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A “co-occurring” disorder can refer to any two or more conditions that occur together within one person. Individuals with intellectual and developmental disabilities are at high risk for co-occurring behavioral health conditions. Research indicates that approximately 30-35 percent of all people with intellectual or developmental disabilities have a psychiatric disorder. (The Diagnostic Manual – Intellectual Disability: A Textbook of Diagnosis of Mental Disorders in Persons with Intellectual Disability, Second Addition DM-ID-2)
People with intellectual and developmental disabilities experience the same types of behavioral health disorders as people without disabilities. Common co-occurring psychiatric disorders include major depressive disorder, bipolar disorder, anxiety disorders, impulse control disorders, personality disorders, major neurocognitive disorders and stereotypic movement disorders, among others.
People with intellectual and developmental disabilities experience trauma, including abuse and neglect, at higher rates than the general population. In addition to the increased likelihood of experiencing trauma, people with intellectual and developmental disabilities are at increased risk of developing more severe post-traumatic stress symptoms than people without intellectual and developmental disabilities when exposed to the same traumatic event. (The Diagnostic Manual – Intellectual Disability: A Textbook of Diagnosis of Mental Disorders in Persons with Intellectual Disability, Second Addition DM-ID-2)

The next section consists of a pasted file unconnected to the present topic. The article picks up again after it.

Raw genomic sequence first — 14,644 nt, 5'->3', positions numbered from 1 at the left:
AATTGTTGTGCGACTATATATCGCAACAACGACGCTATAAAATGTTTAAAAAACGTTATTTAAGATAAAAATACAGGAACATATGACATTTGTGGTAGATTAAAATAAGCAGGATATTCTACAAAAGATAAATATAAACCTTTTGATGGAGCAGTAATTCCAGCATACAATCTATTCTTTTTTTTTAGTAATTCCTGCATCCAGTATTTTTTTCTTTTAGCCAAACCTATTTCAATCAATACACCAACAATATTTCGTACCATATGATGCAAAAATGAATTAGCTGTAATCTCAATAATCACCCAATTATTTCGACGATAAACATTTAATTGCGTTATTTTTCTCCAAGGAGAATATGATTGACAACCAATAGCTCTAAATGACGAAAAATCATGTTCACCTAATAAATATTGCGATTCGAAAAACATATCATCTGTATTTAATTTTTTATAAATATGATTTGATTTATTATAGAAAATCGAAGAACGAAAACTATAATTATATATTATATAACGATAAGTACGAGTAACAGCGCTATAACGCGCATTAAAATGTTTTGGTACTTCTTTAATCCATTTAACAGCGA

The behavioral health needs of people with intellectual or developmental disabilities often go unrecognized. People with intellectual and developmental disabilities are often defined by their behavior. Recognizing that behavior is a form of communication and not a symptom of a person’s disability is crucial to understanding what a person’s needs are and supporting them to meet those needs. The co-existence of a psychiatric disorder can have serious effects on a person’s daily functioning and can greatly reduce their quality of life. If a person’s behavior is attributed to their disability, behavioral health conditions may go undiagnosed and individuals may not receive necessary treatment and support.
Recognition of the behavioral health needs of people with intellectual and developmental disabilities is fundamental in supporting mental wellness. Understanding trauma and using a trauma-informed care approach will support resiliency and recovery in people with intellectual and developmental disabilities who have experienced trauma.
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